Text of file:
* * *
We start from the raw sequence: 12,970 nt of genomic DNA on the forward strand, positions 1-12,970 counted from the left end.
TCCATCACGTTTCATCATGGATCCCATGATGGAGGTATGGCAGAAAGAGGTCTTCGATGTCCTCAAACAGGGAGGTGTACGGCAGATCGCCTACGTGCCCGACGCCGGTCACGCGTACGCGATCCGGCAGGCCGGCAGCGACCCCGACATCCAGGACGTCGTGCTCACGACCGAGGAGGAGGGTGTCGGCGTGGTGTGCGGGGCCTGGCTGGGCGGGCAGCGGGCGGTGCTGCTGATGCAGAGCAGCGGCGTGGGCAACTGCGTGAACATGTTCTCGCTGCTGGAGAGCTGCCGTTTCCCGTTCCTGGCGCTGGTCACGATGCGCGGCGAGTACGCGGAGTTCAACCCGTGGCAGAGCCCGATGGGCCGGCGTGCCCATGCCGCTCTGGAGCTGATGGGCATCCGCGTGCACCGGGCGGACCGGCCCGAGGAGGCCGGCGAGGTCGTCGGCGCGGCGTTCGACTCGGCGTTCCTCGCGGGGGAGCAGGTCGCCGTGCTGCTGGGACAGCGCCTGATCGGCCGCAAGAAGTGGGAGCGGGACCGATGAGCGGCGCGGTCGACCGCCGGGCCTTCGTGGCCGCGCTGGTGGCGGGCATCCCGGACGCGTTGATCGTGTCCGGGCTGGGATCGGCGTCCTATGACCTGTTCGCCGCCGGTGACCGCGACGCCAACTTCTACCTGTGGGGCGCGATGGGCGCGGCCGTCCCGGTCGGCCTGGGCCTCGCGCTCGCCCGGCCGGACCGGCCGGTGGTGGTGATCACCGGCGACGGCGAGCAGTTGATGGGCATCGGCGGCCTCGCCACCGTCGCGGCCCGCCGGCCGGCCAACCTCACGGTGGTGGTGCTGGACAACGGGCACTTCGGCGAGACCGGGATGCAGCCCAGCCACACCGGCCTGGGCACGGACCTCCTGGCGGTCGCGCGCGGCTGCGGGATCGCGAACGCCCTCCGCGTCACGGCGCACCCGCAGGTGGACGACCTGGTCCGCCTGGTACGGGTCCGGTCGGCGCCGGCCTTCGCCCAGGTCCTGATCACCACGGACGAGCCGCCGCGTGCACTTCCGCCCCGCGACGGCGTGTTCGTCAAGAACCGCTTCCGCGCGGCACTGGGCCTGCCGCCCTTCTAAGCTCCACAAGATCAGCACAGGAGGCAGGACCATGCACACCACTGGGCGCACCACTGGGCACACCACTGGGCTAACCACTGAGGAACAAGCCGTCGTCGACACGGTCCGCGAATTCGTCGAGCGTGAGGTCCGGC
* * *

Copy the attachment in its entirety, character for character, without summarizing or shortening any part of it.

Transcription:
We start from the raw sequence: 12,970 nt of genomic DNA on the forward strand, positions 1-12,970 counted from the left end.
TCCATCACGTTTCATCATGGATCCCATGATGGAGGTATGGCAGAAAGAGGTCTTCGATGTCCTCAAACAGGGAGGTGTACGGCAGATCGCCTACGTGCCCGACGCCGGTCACGCGTACGCGATCCGGCAGGCCGGCAGCGACCCCGACATCCAGGACGTCGTGCTCACGACCGAGGAGGAGGGTGTCGGCGTGGTGTGCGGGGCCTGGCTGGGCGGGCAGCGGGCGGTGCTGCTGATGCAGAGCAGCGGCGTGGGCAACTGCGTGAACATGTTCTCGCTGCTGGAGAGCTGCCGTTTCCCGTTCCTGGCGCTGGTCACGATGCGCGGCGAGTACGCGGAGTTCAACCCGTGGCAGAGCCCGATGGGCCGGCGTGCCCATGCCGCTCTGGAGCTGATGGGCATCCGCGTGCACCGGGCGGACCGGCCCGAGGAGGCCGGCGAGGTCGTCGGCGCGGCGTTCGACTCGGCGTTCCTCGCGGGGGAGCAGGTCGCCGTGCTGCTGGGACAGCGCCTGATCGGCCGCAAGAAGTGGGAGCGGGACCGATGAGCGGCGCGGTCGACCGCCGGGCCTTCGTGGCCGCGCTGGTGGCGGGCATCCCGGACGCGTTGATCGTGTCCGGGCTGGGATCGGCGTCCTATGACCTGTTCGCCGCCGGTGACCGCGACGCCAACTTCTACCTGTGGGGCGCGATGGGCGCGGCCGTCCCGGTCGGCCTGGGCCTCGCGCTCGCCCGGCCGGACCGGCCGGTGGTGGTGATCACCGGCGACGGCGAGCAGTTGATGGGCATCGGCGGCCTCGCCACCGTCGCGGCCCGCCGGCCGGCCAACCTCACGGTGGTGGTGCTGGACAACGGGCACTTCGGCGAGACCGGGATGCAGCCCAGCCACACCGGCCTGGGCACGGACCTCCTGGCGGTCGCGCGCGGCTGCGGGATCGCGAACGCCCTCCGCGTCACGGCGCACCCGCAGGTGGACGACCTGGTCCGCCTGGTACGGGTCCGGTCGGCGCCGGCCTTCGCCCAGGTCCTGATCACCACGGACGAGCCGCCGCGTGCACTTCCGCCCCGCGACGGCGTGTTCGTCAAGAACCGCTTCCGCGCGGCACTGGGCCTGCCGCCCTTCTAAGCTCCACAAGATCAGCACAGGAGGCAGGACCATGCACACCACTGGGCGCACCACTGGGCACACCACTGGGCTAACCACTGAGGAACAAGCCGTCGTCGACACGGTCCGCGAATTCGTCGAGCGTGAGGTCCGGC